A socket ratchet or socket wrench allows a user to turn a bolt or nut repeatedly without having to reposition the wrench every time. An internal ratchet keeps the socket in place while the handle is repositioned. This cuts down on hand-arm exhaustion and the risk of slipping and damage, and it makes the fastening work easier. Using a socket wrench involves a very basic understanding of tools. Once you've tried one it's hard to go back to old pliers or adjustable wrenches due to the convenience.
- Skill level:
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Things you need
- Mechanic gloves (optional)
- Nuts and bolts
Put on a pair of mechanic's gloves if you want to protect your hands or rings from friction while using the socket wrench. Take a socket that matches the nut or bolt that you wish to tighten and insert the nub end of the socket wrench into the rear of a socket (the square cavity in the socket matches the square nub of the wrench head).
Turn the dial on the back of the socket ratchet wrench head to the right to make sure the socket turns clockwise. Do it in the opposite direction if you want the socket to loosen counterclockwise.
Place the attached socket and socket ratchet on the bolt or nut to be tightened. Confirm the socket is seated properly and fits the bolt head or nut snugly. Replace it with a smaller one if there is slack or too much room. Use a bigger socket if the socket you have doesn't fit.
Keep one hand on the head of the socket ratchet wrench to keep it in place. With your second hand, twist the socket ratchet wrench slowly but firmly in a clockwise half-circle around the nut or bolt. Pull it back and listen for the clicking as the ratchet resets inside the wrench. Perform the twist again and pull back after a half circle. Continue the process until the nut or bolt is tightened as desired.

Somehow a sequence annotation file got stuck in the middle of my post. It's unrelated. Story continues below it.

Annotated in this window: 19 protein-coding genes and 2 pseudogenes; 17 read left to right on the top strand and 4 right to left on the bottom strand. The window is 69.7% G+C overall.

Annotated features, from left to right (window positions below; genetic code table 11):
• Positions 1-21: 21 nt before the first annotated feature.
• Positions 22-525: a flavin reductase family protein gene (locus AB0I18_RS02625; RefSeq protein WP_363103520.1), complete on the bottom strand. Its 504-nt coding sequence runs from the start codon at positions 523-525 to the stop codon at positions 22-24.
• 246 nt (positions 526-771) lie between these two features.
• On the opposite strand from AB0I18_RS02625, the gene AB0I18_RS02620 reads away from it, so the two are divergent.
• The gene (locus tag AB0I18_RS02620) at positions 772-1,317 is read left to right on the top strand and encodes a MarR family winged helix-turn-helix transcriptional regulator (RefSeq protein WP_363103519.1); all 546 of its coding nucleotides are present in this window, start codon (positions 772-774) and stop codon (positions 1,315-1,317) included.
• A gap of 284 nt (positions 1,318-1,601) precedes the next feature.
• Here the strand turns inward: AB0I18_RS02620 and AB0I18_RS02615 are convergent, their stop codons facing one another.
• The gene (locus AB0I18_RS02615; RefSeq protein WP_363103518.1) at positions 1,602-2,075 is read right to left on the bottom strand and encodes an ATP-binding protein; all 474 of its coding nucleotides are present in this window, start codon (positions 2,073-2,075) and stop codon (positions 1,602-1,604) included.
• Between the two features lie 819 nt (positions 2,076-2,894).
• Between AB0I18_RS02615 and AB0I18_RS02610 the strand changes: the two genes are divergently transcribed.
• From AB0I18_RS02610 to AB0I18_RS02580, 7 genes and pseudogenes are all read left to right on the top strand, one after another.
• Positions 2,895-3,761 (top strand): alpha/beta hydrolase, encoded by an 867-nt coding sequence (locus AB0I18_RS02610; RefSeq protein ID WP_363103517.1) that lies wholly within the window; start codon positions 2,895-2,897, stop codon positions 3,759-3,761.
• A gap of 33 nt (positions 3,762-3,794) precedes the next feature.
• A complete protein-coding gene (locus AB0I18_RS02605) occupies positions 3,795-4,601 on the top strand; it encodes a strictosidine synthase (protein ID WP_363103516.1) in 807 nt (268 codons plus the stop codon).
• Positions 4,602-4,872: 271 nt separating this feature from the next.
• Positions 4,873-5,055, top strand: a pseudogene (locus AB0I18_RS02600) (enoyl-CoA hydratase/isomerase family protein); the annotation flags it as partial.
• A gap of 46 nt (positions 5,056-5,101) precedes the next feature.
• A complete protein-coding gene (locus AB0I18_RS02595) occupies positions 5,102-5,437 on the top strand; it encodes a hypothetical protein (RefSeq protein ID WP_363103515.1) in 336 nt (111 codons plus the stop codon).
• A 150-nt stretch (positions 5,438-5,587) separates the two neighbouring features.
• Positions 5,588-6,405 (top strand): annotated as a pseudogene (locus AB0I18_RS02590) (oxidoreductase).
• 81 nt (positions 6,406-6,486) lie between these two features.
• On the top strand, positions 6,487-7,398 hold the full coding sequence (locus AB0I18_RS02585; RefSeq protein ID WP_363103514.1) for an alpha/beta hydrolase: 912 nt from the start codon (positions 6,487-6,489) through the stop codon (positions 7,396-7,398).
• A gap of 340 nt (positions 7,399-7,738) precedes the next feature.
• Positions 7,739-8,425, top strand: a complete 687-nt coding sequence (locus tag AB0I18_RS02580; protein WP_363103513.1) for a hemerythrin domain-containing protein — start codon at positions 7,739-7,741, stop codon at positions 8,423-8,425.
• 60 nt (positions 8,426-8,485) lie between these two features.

Pull the socket ratchet wrench and socket off the bolt or nut. Separate the socket from the wrench and put both tools back in their containers for safekeeping.
Tips and warnings
- Use a socket extension arm rod to put distance between your socket and socket ratchet wrench if the nut or bolt to be tightened sits in an inaccessible location up close. This allows you to still use the ratchet feature without hitting anything up close.
- Do not bang on the end of a socket ratchet wrench with a hammer if the nut or bolt is really tight. Doing so will break the wrench ratchet mechanism. Use some WD-40 or similar penetrating lubricant to loosen the fastener and try again after a few minutes. If still tight, use a hammer and a fixed crescent wrench to loosen instead.
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